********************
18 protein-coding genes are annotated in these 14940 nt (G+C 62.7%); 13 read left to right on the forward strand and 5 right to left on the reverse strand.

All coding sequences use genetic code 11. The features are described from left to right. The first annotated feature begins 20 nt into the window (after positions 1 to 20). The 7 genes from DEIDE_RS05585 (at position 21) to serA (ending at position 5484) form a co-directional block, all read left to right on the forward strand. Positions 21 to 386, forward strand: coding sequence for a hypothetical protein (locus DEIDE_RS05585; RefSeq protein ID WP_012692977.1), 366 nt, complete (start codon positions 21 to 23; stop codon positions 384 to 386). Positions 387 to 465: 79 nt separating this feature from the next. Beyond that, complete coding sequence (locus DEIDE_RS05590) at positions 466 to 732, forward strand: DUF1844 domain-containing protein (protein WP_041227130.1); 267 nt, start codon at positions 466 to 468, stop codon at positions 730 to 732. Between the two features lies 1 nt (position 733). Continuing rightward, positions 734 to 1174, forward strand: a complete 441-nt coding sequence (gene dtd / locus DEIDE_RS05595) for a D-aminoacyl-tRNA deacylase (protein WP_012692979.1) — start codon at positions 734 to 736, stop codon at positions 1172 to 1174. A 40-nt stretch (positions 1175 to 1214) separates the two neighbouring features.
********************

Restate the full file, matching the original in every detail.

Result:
18 protein-coding genes are annotated in these 14940 nt (G+C 62.7%); 13 read left to right on the forward strand and 5 right to left on the reverse strand.

All coding sequences use genetic code 11. The features are described from left to right. The first annotated feature begins 20 nt into the window (after positions 1 to 20). The 7 genes from DEIDE_RS05585 (at position 21) to serA (ending at position 5484) form a co-directional block, all read left to right on the forward strand. Positions 21 to 386, forward strand: coding sequence for a hypothetical protein (locus DEIDE_RS05585; RefSeq protein ID WP_012692977.1), 366 nt, complete (start codon positions 21 to 23; stop codon positions 384 to 386). Positions 387 to 465: 79 nt separating this feature from the next. Beyond that, complete coding sequence (locus DEIDE_RS05590) at positions 466 to 732, forward strand: DUF1844 domain-containing protein (protein WP_041227130.1); 267 nt, start codon at positions 466 to 468, stop codon at positions 730 to 732. Between the two features lies 1 nt (position 733). Continuing rightward, positions 734 to 1174, forward strand: a complete 441-nt coding sequence (gene dtd / locus DEIDE_RS05595) for a D-aminoacyl-tRNA deacylase (protein WP_012692979.1) — start codon at positions 734 to 736, stop codon at positions 1172 to 1174. A 40-nt stretch (positions 1175 to 1214) separates the two neighbouring features.